About the “Let Independents Ring” Series:
When we first started writing for IE Weekly back in 2007, we wrote a few columns on mainstream artists before we began covering the local IE music scene, mainly discovering bands via MySpace. Around the same time, we started collecting records more obsessively. We met and fell for so many bands and have continued to support both independent artists and record stores. Through this series, we plan on highlighting bands and musicians that want to be “heard” amid the vast and competitive musical landscape, hopefully contributing to their growth. In her master’s project, Kady compared local bands to non-profits, as they typically put most of what they have into creating art, thereby providing a service to their communities. By sharing independent bands' stories through short Q&As, our goal is to inspire more listens, follows, likes, and, perhaps, success, to let them loudly ring. We hope you’ll also lend them your ears (and, us, your eyes), starting with Average Dez.
“It’s up to you, yes or no, will you stay or will you go…”
Average Dez recently reached out to us to let us know that he was going to release a new record when he hit 1,100 YouTube subscribers. We immediately subscribed, and, just a few weeks later, he’s already surpassed his goal and released a new single. Although he’s only been performing as a solo artist in Leeds, UK for a little over one year, he’s been in metal, punk, emo, blues, and indie pop bands for the past 10 years. So far, under his newer moniker, he’s managed to release several EPs, such as Beautiful Life and 2018 to 2019 the First Year of Average Dez, all reminiscent of ‘80s and ‘90s staples, such as the Cure, the Church, Dramarama, XTC, Ned’s Atomic Dustbin, and Blind Melon, and all cheerfully catchy and striking in their simplicity (“it’s irrefutable,” and also mostly just him and his guitar).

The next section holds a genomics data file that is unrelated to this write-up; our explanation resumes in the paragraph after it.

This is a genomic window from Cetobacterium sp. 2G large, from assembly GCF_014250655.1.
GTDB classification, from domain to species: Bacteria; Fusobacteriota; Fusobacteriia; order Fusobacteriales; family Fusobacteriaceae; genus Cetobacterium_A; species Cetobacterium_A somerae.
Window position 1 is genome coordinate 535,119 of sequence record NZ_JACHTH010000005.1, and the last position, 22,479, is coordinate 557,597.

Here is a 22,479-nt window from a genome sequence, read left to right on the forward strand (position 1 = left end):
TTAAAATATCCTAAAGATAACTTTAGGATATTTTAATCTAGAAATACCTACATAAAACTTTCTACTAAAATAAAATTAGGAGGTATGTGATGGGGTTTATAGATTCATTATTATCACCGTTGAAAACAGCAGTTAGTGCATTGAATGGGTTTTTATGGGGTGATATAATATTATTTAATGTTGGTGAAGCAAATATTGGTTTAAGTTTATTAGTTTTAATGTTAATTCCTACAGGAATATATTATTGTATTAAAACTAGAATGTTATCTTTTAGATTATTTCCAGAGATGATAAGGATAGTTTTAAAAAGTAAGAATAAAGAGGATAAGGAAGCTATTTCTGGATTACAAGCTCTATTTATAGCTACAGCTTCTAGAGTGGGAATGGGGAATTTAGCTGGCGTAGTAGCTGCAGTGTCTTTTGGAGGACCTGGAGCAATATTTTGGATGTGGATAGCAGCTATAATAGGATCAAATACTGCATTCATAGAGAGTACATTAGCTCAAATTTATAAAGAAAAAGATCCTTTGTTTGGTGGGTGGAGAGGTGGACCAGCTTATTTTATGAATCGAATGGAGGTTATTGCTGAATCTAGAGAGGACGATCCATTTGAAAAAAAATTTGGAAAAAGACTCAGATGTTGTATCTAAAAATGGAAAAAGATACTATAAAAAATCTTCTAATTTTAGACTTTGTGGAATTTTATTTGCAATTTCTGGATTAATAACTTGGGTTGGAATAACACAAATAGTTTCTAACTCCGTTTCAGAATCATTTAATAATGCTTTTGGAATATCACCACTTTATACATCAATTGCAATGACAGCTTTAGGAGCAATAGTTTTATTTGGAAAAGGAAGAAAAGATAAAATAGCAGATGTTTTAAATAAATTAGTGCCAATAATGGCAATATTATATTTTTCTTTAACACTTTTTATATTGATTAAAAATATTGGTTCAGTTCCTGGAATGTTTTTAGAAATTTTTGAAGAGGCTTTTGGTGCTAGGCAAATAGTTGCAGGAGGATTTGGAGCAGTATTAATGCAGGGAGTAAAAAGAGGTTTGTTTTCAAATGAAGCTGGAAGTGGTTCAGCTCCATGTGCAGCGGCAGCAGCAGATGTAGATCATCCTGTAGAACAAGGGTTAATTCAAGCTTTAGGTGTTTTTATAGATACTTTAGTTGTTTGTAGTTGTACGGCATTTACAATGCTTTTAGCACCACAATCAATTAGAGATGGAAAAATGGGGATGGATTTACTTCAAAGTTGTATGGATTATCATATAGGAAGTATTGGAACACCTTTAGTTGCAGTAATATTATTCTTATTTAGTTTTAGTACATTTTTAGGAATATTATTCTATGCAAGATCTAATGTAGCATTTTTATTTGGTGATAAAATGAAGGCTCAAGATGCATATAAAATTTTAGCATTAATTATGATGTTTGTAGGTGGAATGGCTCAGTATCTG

His new singles, “Stay Close to Me” and “I Like You,” along with the rest of his catalog, are available on most major streaming services. He’s said he aims to create earworms, and we haven’t been able to get these new songs, or older song “Excuse Me (You Caught My Eye)” out of our heads. Overall, Dez has a lot of talent and positive energy for an average guy, and we must say that, most of all, we just like him.
Our Q&A with “the original sweety guy” (another name he’s called himself) follows, below:
Bells’ Toll (BT): How did you get your moniker, “Average Dez?” We think you’re selling yourself short, lol.